60 Years After its Release, "It's a Wonderful Life" Remains a Powerful Human Story
It’s difficult to watch “It’s a Wonderful Life” (1946) without a few tears splashing down your cheeks.
It’s a tearjerker, but the film isn’t maudlin or manipulative. “It’s a Wonderful Life” rises above that kind of trite nonsense and becomes a truly human film – a masterpiece in the tradition of Charles Dickens (but with an American backdrop). That’s the power of the film – viewers experience the turbulence and triumphs of George Bailey’s life.
Director Frank Capra – in top form – creates a complicated and complex man in George Bailey (played with amazing range by Jimmy Stewart). So much so that viewers feel his anger, relish in his bouts of happiness, and can’t help but rooting for him. Few films provide such fully realized characters.
Bailey is in many ways unlikable. He can be a seething loudmouth (telling a boy dancing with Mary Hatch to stop annoying people). He’s got an explosive temper that he unleashes on his wife and on his uncle with shocking fury. He’s an envious, jealous man especially in his mixed emotions toward his pal Sam Wainwright who becomes a rich industrialist. He also falls into periods of depression and self-loathing.
Yet despite all of his flaws, Bailey has a sweet and tender side. He cares deeply about his mother and brother (sacrificing his own happiness for that of his family). He’s loyal to the core. Bailey’s a dreamer – a man who longs for adventure and “to build things,” but can’t muster the courage to move out of his hometown.
But Bailey doesn’t stand alone. He is given a supporting cast of original characters – all of whom bring their own histories, prejudices, and complications to the story. From his crazy Uncle Billy (who lives with squirrels and crows) to the wheel-chair confined industrialist Henry F. Potter.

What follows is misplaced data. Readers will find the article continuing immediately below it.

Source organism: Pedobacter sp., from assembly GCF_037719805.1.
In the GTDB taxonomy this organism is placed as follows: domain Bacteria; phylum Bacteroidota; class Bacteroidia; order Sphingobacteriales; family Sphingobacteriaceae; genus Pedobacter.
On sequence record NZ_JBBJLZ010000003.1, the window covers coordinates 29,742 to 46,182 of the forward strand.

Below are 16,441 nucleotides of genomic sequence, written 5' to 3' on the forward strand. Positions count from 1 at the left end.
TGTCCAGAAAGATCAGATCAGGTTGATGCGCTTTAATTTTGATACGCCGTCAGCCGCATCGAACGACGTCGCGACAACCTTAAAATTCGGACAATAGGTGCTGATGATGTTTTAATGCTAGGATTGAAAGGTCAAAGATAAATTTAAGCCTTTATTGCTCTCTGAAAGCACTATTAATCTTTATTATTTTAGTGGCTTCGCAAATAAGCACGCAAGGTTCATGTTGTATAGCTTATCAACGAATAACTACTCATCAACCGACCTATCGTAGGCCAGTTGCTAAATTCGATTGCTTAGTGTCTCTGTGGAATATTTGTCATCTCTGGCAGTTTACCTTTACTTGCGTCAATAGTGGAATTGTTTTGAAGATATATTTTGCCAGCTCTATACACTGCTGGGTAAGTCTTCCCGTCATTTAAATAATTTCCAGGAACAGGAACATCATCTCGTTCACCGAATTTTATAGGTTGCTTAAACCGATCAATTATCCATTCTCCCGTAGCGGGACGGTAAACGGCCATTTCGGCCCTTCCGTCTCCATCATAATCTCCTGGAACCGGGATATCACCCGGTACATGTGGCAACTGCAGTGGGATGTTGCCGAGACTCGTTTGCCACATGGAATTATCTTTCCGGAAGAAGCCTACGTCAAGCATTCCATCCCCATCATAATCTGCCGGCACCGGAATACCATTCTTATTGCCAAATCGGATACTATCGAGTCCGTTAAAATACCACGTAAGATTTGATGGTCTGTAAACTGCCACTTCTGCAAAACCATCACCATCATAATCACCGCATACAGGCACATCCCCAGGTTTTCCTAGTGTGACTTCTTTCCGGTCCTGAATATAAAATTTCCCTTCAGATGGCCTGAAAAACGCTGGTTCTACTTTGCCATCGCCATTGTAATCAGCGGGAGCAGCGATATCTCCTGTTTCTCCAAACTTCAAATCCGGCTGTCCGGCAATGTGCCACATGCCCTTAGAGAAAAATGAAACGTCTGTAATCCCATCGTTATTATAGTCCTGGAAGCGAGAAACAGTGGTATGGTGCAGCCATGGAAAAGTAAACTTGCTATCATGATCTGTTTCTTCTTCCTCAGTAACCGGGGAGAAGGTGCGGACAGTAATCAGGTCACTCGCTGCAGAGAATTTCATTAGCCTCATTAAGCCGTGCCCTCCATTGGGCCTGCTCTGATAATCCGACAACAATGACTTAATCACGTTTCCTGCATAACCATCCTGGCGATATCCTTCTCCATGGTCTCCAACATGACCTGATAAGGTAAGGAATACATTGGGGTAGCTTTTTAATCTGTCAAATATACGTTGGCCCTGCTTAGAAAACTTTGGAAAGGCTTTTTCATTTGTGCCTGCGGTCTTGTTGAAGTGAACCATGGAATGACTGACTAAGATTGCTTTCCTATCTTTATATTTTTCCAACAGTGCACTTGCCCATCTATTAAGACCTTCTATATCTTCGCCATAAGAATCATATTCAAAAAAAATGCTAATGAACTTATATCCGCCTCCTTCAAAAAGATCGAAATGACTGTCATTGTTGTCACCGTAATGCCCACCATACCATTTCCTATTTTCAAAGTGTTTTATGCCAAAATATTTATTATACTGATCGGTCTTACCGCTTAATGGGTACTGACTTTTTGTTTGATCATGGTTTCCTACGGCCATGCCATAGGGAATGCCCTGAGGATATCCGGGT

Don’t let the holiday theme fool you. “It’s a Wonderful Life” is a dark film – disguised by its title and its reputation as a Christmas movie. But the movie is about a man’s lost dreams, his plummet into hopelessness, and finally into an attempted suicide. This is the story of a man who comes to despise himself so much that he wishes he were never born.
And what a triumph that the darkness turns to light. Bailey gets to redeem himself. Through the lens of his own death, Bailey is given the gift to discover the consequences of what would have happened to the people he cares so much about if he’d never existed.
The most chilling scene in this sequence is when Bailey stumbles through the snow of a cemetery and falls to his knees at the base of a gloomy tombstone. Etched in the cold stone is the name of his brother who drowned in a sledding accident when he was nine years old.
Distraught, Bailey turns to his guardian angel Clarence.
Clarence: Your brother, Harry Bailey, broke through the ice and was drowned at the age of nine.
Bailey: That's a lie! Harry Bailey went to war - he got the Congressional Medal of Honor, he saved the lives of every man on that transport.
Clarence: Every man on that transport died! Harry wasn't there to save them, because you weren't there to save Harry.
The full impact of what he has wished for sinks into through his facial expressions (his eyes wild with fright and loathing, his hands trembling). It’s a powerful scene.
This darkness is what makes the ending so heartwarming. We watch the town of
And viewers see a mirror of themselves – what would it be like if we were in the same circumstances? Would people come out to support us? Would our families and friends be there? And that’s when the tears start.
Because George Bailey is all of us.